Plain language summary
Type 2 diabetes is a multifaceted disease caused by both genetic and environmental factors such as excessive energy intake and lack of exercise. The gut microbiome has been shown to contribute to many different diseases including diabetes through its effects on the immune system, appetite, and fat storage. Probiotics are living organisms that have health benefits to humans and they have been studied for their effects on individuals with type 2 diabetes. However, the studies that have been performed have shown inconsistent results due to poorly designed trials. This randomised control trial aimed to determine the effects of a probiotic supplement containing Lactobacillus, Bifidobacterium, and Saccharomyces species on measures of blood sugar control over a period of 6 months. The results showed that compared to controls, there were significant reductions in measures of blood sugar and total cholesterol. Interestingly the probiotics did not change the diversity of the subjects gut microbiome but did alter their function noting changes in enzymes and metabolites involved in diabetes. It was concluded that over a 6-month period, the supplementation of probiotics containing Lactobacillus, Bifidobacterium, and Saccharomyces was of benefit to blood sugar balance and cholesterol levels. This study could be used by healthcare professionals to recommend a specific probiotic to individuals with type 2 diabetes.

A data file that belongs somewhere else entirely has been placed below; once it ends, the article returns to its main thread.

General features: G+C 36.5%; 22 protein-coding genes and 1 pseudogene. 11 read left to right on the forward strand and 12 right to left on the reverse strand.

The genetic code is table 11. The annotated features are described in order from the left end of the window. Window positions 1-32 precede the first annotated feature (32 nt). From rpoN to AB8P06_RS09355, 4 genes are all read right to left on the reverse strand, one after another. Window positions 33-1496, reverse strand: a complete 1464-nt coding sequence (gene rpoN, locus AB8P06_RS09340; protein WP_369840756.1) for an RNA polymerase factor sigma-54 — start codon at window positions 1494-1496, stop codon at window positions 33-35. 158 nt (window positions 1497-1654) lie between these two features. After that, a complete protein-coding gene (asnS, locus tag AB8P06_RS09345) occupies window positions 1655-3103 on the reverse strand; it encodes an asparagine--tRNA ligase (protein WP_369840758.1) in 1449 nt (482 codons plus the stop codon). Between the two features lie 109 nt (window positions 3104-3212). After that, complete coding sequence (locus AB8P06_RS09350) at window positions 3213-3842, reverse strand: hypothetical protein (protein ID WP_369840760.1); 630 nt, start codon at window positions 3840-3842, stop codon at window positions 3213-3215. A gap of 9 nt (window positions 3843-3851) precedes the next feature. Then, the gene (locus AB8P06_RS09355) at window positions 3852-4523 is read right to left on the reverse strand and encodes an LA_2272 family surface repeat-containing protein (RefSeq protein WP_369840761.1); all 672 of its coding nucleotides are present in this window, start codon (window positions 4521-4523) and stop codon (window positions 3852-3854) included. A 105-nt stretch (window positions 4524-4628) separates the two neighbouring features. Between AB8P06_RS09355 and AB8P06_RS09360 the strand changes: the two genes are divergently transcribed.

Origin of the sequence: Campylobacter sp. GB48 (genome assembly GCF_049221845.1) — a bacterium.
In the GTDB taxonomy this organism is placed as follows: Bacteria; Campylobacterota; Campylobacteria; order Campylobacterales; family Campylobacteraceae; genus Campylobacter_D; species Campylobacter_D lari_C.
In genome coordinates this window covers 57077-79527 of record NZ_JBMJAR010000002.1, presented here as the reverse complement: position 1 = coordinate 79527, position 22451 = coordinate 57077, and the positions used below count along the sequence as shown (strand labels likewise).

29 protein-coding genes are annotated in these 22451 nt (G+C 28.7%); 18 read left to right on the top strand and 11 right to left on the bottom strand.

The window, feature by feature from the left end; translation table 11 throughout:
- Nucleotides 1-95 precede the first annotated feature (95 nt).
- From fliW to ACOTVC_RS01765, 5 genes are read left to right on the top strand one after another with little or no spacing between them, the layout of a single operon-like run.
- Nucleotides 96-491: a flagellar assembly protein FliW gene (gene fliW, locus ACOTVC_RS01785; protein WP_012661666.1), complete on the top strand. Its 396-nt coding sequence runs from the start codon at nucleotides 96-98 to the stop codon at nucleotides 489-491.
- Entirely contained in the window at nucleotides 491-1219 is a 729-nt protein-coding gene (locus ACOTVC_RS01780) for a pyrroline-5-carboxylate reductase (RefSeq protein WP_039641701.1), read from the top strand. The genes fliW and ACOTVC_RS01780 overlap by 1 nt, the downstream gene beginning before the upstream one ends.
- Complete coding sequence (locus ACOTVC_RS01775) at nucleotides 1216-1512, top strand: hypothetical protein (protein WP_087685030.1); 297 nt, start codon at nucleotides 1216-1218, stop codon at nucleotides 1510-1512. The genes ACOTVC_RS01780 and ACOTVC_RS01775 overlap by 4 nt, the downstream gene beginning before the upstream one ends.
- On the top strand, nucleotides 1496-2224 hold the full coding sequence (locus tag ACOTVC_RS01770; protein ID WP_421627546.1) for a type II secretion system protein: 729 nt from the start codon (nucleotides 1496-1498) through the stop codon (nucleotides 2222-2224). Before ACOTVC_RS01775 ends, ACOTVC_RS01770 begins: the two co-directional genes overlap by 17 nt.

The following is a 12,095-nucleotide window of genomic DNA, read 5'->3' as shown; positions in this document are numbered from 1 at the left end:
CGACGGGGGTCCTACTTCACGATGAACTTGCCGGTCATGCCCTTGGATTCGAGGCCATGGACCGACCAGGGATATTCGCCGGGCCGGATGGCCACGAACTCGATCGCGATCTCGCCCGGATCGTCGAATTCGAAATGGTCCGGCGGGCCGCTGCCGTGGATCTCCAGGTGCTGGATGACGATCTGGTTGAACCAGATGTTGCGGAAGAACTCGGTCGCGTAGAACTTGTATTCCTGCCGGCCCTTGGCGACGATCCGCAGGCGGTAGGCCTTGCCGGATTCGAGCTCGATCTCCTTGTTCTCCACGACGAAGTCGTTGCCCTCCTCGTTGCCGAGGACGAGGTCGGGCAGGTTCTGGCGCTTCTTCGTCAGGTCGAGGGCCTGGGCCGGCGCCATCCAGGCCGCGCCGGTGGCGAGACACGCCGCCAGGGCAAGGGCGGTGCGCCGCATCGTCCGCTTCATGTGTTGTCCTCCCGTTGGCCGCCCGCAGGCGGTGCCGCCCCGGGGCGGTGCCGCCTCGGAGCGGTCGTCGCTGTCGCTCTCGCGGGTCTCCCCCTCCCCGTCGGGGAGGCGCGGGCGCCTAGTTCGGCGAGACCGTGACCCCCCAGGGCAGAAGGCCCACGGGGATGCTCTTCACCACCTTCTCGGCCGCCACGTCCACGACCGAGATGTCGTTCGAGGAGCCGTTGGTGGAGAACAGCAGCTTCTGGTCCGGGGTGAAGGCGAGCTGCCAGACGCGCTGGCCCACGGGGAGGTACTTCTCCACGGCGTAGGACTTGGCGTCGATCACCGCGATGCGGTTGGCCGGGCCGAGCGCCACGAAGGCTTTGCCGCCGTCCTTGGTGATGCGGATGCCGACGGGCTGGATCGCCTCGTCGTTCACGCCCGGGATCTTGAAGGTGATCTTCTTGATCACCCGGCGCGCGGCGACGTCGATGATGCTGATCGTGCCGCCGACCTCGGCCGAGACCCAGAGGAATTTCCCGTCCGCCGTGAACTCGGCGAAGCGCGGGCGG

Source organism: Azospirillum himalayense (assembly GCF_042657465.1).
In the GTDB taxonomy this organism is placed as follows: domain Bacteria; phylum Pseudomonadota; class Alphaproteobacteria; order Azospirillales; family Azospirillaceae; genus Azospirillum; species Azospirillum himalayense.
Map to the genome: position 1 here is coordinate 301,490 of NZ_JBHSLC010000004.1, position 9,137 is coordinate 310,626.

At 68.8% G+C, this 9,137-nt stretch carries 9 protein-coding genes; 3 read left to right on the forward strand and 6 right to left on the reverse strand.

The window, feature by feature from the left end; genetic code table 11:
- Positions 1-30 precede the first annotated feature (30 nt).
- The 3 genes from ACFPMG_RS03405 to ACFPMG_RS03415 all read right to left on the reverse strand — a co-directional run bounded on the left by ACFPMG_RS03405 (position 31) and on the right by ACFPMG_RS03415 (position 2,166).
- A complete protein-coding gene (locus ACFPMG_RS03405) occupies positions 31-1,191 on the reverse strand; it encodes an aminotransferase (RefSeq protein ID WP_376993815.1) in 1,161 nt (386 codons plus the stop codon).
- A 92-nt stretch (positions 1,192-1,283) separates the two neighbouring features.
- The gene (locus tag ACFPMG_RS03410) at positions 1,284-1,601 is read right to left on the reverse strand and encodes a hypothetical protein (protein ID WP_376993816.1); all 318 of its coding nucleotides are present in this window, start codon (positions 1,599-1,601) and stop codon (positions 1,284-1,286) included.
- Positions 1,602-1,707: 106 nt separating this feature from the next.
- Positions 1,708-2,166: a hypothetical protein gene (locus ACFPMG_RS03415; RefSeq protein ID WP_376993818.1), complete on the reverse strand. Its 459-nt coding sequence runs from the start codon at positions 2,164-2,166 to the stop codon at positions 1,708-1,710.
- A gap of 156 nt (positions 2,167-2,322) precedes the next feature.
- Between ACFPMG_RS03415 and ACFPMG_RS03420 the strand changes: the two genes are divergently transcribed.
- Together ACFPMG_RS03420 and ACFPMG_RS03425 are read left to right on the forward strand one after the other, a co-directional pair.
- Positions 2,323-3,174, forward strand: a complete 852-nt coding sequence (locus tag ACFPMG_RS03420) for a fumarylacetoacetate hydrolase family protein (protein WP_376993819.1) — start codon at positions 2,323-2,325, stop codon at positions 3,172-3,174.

The role of probiotic supplementation in type 2 diabetes (T2D) treatment is controversial. The present study aimed to assess the effects of a multi-strain probiotic supplement (LactoLevureR (containing Lactobacillus acidophilus, Lactobacillus plantarum, Bifidobacterium lactis, and Saccharomyces boulardii)) over 6 months, primarily on glycemic control as well as on lipid levels and alterations in the gut microbiome, among individuals with T2D residing in Greece. A total of 91 adults with T2D (mean age [±SD] 65.12 ± 10.92 years, 62.6% males) were randomized to receive the probiotic supplement or a matching placebo capsule, once daily, for 6 months. Blood chemistries and anthropometric parameters were conducted every 3 months, and stool samples were collected at baseline and at 6 months. Significant reductions in HbA1c, fasting blood glucose, and total cholesterol were observed in participants treated with the probiotic supplement (n = 46) compared to the controls (n = 45), even after adjustment for a greater decrease in adiposity (waist circumference). Although there were no statistically significant differences in the diversity of the gut microbiome (α and β diversity), the administration of probiotics did influence several genera, metabolites, and key enzymes associated with diabetes. Overall, the administration of the multi-strain probiotic LactoLevureR over a 6-month period in individuals with T2D was well-tolerated and had a positive impact on metabolic parameters, alongside improvements in indices of adiposity.